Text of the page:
We’ve all either read or heard of The Boy Who Cried Wolf from Aesop’s Fables: a bored shepherd boy shouted “Wolf! Wolf!” as he tricked villagers into rushing to his aid. Though elementary school teachers have used the fable as a cautionary tale about telling the truth (despite an experiment suggesting that the story ironically increases children’s likelihood of lying), we could have never predicted that this ‘ye old’ boy would spearhead a toxic trend that continues to this day—a phenomenon currently gripping all social media platforms alike.
Coined by writer Rebecca Reid in 2019, sadfishing refers to the behavioural practice where a person ‘fishes’ for attention and sympathy by exaggerating claims about their mental health. “Sadfishing is when someone uses their emotional problems to hook an audience on the internet,” Reid wrote in a column for Metro titled Sadfishing: Using your sadness to get comments and shares is making misery profitable.
The creation of the term was sparked following Kendall Jenner’s series of emotionally-charged Instagram posts back in January 2019. “I’m so proud of my darling @KendallJenner for being so brave and vulnerable,” momager Kris Jenner first wrote on the platform. “Make sure to watch Kendall’s Twitter on Sunday night to find out what I’m talking about and be prepared to be moved.”
“Was Kendall perhaps going to share her own #MeToo story? Or maybe she was coming out? Perhaps she was going to share some home truths about her struggles with mental health,” Reid wrote at the time. Alas, the resultant post turned out to be a paid partnership with skincare brand Proactiv—where the second-youngest of the Jenner/Kardashian dynasty spoke about her brush with acne.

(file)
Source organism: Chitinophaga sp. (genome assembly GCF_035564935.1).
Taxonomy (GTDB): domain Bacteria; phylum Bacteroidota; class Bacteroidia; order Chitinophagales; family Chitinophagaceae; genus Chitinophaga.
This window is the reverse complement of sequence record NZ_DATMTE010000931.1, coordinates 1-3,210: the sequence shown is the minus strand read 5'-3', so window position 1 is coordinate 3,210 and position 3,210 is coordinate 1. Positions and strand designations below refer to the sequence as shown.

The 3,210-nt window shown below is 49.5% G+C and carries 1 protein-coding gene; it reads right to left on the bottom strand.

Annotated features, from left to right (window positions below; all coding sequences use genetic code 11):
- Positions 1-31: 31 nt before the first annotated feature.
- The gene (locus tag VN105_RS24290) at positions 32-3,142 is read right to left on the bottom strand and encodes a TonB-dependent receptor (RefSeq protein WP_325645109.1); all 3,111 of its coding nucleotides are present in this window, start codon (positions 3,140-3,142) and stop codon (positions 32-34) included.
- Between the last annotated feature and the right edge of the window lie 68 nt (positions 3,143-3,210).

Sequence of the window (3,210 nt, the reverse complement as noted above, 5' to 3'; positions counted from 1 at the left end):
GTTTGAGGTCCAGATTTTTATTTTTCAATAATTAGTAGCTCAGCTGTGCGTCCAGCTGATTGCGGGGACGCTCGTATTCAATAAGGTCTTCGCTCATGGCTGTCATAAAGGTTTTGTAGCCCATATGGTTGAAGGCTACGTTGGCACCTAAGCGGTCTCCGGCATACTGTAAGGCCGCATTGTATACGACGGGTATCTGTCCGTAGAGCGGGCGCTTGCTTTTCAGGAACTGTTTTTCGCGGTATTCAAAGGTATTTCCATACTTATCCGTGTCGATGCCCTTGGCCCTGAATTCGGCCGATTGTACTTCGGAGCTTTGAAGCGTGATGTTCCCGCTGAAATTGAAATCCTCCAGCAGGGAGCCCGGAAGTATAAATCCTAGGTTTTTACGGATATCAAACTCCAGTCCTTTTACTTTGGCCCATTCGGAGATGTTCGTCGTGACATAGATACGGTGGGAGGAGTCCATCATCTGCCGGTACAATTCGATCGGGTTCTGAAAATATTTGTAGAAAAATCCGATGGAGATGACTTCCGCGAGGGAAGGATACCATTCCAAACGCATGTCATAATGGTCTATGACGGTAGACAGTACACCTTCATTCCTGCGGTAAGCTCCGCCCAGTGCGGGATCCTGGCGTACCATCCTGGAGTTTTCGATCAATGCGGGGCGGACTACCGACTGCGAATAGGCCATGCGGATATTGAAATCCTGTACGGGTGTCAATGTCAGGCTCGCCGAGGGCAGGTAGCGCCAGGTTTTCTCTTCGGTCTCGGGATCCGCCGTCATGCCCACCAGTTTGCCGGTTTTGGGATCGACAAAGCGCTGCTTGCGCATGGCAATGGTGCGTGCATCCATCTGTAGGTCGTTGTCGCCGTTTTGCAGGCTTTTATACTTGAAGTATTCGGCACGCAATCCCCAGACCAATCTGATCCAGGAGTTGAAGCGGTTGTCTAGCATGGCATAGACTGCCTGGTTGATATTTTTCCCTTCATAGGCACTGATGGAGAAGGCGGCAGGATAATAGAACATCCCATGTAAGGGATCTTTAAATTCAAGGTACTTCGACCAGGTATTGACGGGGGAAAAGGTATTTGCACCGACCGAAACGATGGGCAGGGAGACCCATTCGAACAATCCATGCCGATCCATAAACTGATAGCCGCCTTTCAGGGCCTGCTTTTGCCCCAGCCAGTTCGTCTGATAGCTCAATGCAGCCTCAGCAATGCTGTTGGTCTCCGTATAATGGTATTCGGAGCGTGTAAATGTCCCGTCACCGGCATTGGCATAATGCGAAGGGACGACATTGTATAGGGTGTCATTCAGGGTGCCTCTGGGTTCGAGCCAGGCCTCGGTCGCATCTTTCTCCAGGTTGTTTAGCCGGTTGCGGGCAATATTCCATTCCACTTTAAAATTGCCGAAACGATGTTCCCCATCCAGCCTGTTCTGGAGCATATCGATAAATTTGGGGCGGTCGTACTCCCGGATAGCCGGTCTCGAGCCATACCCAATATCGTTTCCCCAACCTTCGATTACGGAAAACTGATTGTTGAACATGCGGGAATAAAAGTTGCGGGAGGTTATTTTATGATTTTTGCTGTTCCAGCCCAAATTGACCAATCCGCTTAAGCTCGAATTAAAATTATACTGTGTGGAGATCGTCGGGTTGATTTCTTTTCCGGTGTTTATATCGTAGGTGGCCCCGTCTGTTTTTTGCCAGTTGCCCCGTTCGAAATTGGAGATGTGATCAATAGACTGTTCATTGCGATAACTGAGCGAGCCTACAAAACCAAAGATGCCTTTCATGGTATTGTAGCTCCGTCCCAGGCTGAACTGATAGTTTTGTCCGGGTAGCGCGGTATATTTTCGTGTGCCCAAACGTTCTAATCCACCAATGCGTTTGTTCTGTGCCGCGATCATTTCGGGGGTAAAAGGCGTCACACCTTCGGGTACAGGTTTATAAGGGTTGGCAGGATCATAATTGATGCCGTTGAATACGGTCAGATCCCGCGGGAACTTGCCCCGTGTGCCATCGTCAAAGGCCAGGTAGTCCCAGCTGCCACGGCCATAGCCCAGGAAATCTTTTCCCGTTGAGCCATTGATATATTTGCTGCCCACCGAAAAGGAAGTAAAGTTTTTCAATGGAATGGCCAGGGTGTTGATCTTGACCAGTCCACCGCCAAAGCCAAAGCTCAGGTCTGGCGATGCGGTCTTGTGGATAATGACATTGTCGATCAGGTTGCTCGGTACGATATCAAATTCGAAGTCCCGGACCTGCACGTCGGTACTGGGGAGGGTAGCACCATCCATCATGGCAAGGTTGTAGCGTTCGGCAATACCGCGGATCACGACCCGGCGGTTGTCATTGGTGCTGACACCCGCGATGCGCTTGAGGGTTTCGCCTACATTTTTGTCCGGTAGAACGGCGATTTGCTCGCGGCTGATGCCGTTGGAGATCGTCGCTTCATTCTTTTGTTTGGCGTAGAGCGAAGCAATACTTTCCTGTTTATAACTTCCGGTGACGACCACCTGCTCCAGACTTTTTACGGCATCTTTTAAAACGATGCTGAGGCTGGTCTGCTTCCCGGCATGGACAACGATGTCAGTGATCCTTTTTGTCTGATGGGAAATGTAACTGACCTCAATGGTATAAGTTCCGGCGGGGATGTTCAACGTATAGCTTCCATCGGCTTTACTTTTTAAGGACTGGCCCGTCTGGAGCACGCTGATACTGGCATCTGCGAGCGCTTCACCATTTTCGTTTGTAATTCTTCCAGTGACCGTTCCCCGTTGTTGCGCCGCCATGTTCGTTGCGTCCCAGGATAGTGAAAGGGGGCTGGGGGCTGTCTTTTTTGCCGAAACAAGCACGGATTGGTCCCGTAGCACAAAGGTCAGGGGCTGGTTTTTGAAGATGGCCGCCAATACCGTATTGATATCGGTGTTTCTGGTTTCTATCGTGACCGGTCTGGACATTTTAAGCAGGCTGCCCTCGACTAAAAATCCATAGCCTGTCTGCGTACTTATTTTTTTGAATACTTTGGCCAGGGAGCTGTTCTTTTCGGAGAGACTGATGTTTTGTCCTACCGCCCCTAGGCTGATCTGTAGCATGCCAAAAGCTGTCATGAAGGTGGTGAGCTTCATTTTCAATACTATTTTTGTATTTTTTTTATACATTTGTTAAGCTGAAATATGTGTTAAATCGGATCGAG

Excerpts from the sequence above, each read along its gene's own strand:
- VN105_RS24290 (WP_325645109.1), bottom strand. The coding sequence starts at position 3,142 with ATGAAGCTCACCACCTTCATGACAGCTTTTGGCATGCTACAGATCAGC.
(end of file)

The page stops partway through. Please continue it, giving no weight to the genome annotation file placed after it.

“Kendall Jenner sadfished us,” Reid went on the note.
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Although sadfishing is a fairly recent term, the practice has been around forever. In the pre-internet age, venting was restricted to those secretive ‘Dear Diary’ entries. In 2022, however, social media has evolved into a journal in itself—complete with hashtags to reach dedicated communities in the online sphere.
In this golden age of crying selfies and online breakdowns, sadfishing has the potential to manifest in the form of an Instagram Story which could cryptically read “I just can’t anymore” or “Just when you thought your friends were real…” For every frown-and-skip-story comes a consequential DM asking, “You okay?” and that’s when sadfishing may truly evolve into the emotional equivalent of clickbait.
According to Wikipedia, some of the potential causes for people to resort to sadfishing online include lack of attention and low self-esteem. The ultimate desire for compliments (triggered by consolations) also ties in with narcissistic behaviour among sadfishers.
While jealousy, loneliness and even trolling are also on the list, Wikipedia went on to note how posts about anxiety and depression are commonplace under the practice—as people tend to care and give more attention to sadfishers. “Another reason for sadfishing can be that someone feels uncomfortable sharing feelings with their close friends or family, and as a result, they turn to social media to share feelings for sympathy and attention,” the encyclopaedia continued. “Anti-social behaviour can lead to sadfishing as well: if someone has no friends and no one to talk to, she or he often ends up sharing it online.”
Now, attention-seeking behaviour is quite normal. Humans are social beings and, of course, we all want nods from others—it makes us feel loved and safe in a way. But sadfishing, at its core, is all about manipulation. Although the behavioural practice has become a coping mechanism for many gen Zers, it has also blurred the lines between someone pretending to be going through a hard time and those who are actually on the brink of a mental breakdown.